Sports Doing Good Newsletter, #281

Feb. 11 – Feb. 24, 2018

Welcome to issue two hundred and eighty-one of the Sports Doing Good newsletter. This week’s 10 stories include:

  1. America’s Basketball Heaven: How Kinston, North Carolina became the greatest producer of NBA talent
  2. The Guy Who Finished Last In The Olympic Cross-Country Event Got A Hero’s Welcome
  3. Why Is Tiny Norway Totally Dominating the Winter Olympics?
  4. Fifty-Eight Years After Making History, Kyung Soon Yim Discusses His Unlikely Olympic Past
  5. With Sports Support, Cause Marketing Tops Mark With Record $2B In Donations
  6. A Family Dream Come True and a Limitless Future: US Teen Chloe Kim Wins Gold
  7. No American had done it in 42 years. Leave it to the only mom on Team USA to pull it off.
  8. ‘It’s the Olympics. Who is Going to Give Up Hope?’: USA Curling is the Cinderella Story of the ’18 Games
  9. U.S. Women Break Canada’s Grip on Hockey Gold
  10. In Kobe Bryant’s Youth League, Everyone Learns ‘Mamba Mentality’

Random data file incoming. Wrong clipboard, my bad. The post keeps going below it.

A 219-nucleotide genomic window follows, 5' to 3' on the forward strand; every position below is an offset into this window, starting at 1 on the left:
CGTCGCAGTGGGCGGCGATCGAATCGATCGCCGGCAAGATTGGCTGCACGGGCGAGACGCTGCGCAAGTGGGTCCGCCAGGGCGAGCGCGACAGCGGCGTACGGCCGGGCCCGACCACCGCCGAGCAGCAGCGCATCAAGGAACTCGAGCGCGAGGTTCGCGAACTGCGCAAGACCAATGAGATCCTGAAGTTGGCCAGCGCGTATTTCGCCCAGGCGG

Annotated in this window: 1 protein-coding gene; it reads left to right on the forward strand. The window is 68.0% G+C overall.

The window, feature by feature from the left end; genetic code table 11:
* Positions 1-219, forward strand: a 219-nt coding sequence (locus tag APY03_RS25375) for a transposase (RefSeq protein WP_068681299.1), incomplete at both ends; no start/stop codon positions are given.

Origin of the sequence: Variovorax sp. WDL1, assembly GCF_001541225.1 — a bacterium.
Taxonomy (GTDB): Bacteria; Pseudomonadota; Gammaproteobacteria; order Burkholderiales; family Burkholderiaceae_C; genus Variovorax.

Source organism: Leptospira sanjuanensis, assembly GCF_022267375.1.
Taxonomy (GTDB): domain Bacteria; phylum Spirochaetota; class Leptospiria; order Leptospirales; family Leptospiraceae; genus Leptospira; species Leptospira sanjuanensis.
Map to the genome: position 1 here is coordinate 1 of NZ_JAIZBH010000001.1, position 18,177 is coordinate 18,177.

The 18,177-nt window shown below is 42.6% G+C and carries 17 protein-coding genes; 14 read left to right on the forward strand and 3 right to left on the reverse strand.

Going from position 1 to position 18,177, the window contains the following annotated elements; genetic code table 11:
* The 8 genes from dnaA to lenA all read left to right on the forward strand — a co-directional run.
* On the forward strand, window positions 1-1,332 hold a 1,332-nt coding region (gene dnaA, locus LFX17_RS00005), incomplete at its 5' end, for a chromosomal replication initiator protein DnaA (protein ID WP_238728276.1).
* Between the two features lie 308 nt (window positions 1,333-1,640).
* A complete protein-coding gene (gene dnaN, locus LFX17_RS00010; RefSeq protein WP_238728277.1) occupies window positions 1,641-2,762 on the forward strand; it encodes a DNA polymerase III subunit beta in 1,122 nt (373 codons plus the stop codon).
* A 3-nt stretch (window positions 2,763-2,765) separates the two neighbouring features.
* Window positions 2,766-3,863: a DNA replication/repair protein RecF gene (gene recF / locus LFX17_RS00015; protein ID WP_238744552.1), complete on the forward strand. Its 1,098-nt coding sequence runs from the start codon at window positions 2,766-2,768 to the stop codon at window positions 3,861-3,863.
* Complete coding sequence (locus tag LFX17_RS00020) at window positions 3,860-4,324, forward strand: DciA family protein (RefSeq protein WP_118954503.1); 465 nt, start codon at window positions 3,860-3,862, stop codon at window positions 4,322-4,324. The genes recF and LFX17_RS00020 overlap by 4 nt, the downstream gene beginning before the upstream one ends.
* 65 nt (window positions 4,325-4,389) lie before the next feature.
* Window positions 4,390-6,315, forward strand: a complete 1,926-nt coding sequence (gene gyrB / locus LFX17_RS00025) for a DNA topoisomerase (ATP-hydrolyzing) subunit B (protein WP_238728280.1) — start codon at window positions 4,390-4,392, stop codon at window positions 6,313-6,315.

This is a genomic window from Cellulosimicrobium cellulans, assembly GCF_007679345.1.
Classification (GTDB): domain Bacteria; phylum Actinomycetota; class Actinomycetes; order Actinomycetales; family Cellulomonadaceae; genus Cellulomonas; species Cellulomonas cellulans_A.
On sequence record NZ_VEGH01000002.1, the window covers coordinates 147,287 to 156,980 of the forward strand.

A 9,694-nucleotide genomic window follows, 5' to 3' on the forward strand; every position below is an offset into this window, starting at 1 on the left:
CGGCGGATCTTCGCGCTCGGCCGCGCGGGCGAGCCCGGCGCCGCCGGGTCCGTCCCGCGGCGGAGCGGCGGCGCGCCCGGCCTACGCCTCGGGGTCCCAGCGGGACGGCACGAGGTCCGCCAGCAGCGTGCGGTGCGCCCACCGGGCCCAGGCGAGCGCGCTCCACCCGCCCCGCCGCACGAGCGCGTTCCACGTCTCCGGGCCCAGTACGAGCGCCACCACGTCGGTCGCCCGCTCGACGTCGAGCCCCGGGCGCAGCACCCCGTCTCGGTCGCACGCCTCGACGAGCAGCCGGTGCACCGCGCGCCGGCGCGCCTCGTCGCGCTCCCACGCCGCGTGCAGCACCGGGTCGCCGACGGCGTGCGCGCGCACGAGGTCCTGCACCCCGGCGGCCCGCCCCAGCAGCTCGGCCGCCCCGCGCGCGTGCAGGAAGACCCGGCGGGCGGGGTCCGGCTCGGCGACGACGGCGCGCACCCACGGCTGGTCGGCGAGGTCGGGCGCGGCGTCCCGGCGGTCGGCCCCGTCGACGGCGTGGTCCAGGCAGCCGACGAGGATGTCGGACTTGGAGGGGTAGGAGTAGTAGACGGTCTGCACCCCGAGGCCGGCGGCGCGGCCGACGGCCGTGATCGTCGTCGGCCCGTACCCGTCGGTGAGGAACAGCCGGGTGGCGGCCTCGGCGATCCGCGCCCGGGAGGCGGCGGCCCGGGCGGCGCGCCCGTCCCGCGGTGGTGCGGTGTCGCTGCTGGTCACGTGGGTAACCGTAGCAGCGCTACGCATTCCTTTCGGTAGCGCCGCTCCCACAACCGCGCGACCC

We Are in This Together (by Steve Nash) (The Players’ Tribune)
UEFA launch #EqualGame to promote inclusion, diversity and accessibility (Beyond Sport)
Fijian friendship fuels powerhouse para-athletics performances (Sport and Dev)
The State of Sport for Good 2017 (Laureus)
Peace and Sport and IIHF Bring the Unified Korean Women’s Ice Hockey Team for a Historical #WHITECARD Photo (Peace and Sport)

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Oftentimes we see a quote or famous saying that really captures our attention and makes us think a bit more deeply about a particular moment or life in general. We heard two this week that came from the Winter Olympics in South Korea.

One came from the gold medal-winning curling team from the U.S. When speaking about the team’s precarious position in the standings earlier in the competition, team captain John Shuster gave us this gem: ‘It’s the Olympics. Who is going to give up hope?’ John was right, and not just because the team eventually won the gold medal. H was right because we should not give up hope, Olympics or otherwise. Substitute “life” for “Olympics” and you have advice that we should pay heed to every day, especially those tough days.